Schools 'need plan' to cope with new Covid variants

Headteachers say the potential for education disruption from emerging Covid-19 virus threats is 'obvious' and needs tackling

John Roberts

ASCL general secretary Geoff Barton has called for a new plan to help schools cope with new Covid variants.

Headteachers have called for a plan to prevent the emergence of new variants of Covid-19 further disrupting schools.

The Association of School and College Leaders warned that any increase in coronavirus cases could cause more problems for pupils who have already been affected by lockdowns in the past year as a result of the pandemic.

And it highlighted the fact that there are no plans to prioritise unvaccinated school staff or provide vaccines for pupils.

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ASCL general secretary Geoff Barton said: "We are going to need a plan to minimise the potential for educational disruption caused by the emergence of new variants. 

"Not only are there currently no plans to provide vaccines to pupils, or to prioritise vaccines for currently unvaccinated staff, but the existing Covid protocols mean that every positive case results in a wider group of close contacts having to self-isolate.

"The potential for ongoing educational disruption is obvious and this will need to be tackled in order to ensure that stability is maintained in the future."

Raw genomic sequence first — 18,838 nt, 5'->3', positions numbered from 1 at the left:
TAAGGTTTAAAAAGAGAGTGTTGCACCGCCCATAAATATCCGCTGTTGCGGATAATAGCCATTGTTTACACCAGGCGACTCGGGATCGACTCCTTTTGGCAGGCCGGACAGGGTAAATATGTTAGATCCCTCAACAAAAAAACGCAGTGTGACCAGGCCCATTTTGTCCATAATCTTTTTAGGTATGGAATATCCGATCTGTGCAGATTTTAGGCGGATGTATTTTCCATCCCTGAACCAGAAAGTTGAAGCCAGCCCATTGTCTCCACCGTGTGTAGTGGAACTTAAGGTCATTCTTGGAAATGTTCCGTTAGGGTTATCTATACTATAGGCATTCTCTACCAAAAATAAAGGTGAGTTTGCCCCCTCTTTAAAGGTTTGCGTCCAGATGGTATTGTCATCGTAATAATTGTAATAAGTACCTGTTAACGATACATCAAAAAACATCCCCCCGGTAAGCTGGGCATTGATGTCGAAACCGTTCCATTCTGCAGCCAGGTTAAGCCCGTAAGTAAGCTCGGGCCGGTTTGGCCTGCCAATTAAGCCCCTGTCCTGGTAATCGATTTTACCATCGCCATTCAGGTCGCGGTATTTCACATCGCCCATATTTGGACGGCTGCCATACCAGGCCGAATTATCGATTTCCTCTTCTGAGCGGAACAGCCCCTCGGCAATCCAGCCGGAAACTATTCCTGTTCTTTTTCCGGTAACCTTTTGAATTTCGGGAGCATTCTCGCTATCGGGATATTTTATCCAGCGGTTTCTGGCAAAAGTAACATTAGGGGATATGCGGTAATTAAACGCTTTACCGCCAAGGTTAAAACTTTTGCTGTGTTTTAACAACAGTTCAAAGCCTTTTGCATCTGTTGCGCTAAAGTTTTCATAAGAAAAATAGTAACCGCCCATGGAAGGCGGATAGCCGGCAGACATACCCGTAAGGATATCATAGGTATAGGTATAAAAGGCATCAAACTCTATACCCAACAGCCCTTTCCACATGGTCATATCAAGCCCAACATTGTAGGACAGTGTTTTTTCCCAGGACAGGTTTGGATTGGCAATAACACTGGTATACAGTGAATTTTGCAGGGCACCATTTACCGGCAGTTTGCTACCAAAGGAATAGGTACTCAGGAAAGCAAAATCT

His comments come amid concerns over a rising number of cases of the Indian variant in some areas of the country.

Schools in parts of the North West of England are being advised to continue with the requirement to wear masks in classrooms despite it being relaxed nationally.

Mr Barton was responding to new attendance figures, which show attendance in schools remained stable last week

He said: "We are pleased that pupil attendance has remained stable despite concerns about the spread of the Indian coronavirus variant.

"We cannot stress enough how difficult any disruption is at this time, with schools and colleges managing the assessment of students for GCSEs, A-levels and other qualifications following the cancellation of public exams.

 "Any increase in coronavirus cases has the potential to cause further problems for students who have already been impacted by lockdowns over the past year and for the staff who are endeavouring to assess them."

The latest Department for Education (DfE) figures show that around 92 per cent of state school pupils were in class on May 12, similar to May 5.

Just under nine in 10 (89 per cent) of secondary school pupils attended, while primary school attendance was 95 per cent – both were the same as the previous week.

The DfE estimates that around one per cent of all pupils on roll – up to 85,000 children – did not attend school for Covid-19-related reasons on May 12, similar to May 5.

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John Roberts

John Roberts

John Roberts is North of England reporter for Tes

Find me on Twitter @JohnGRoberts

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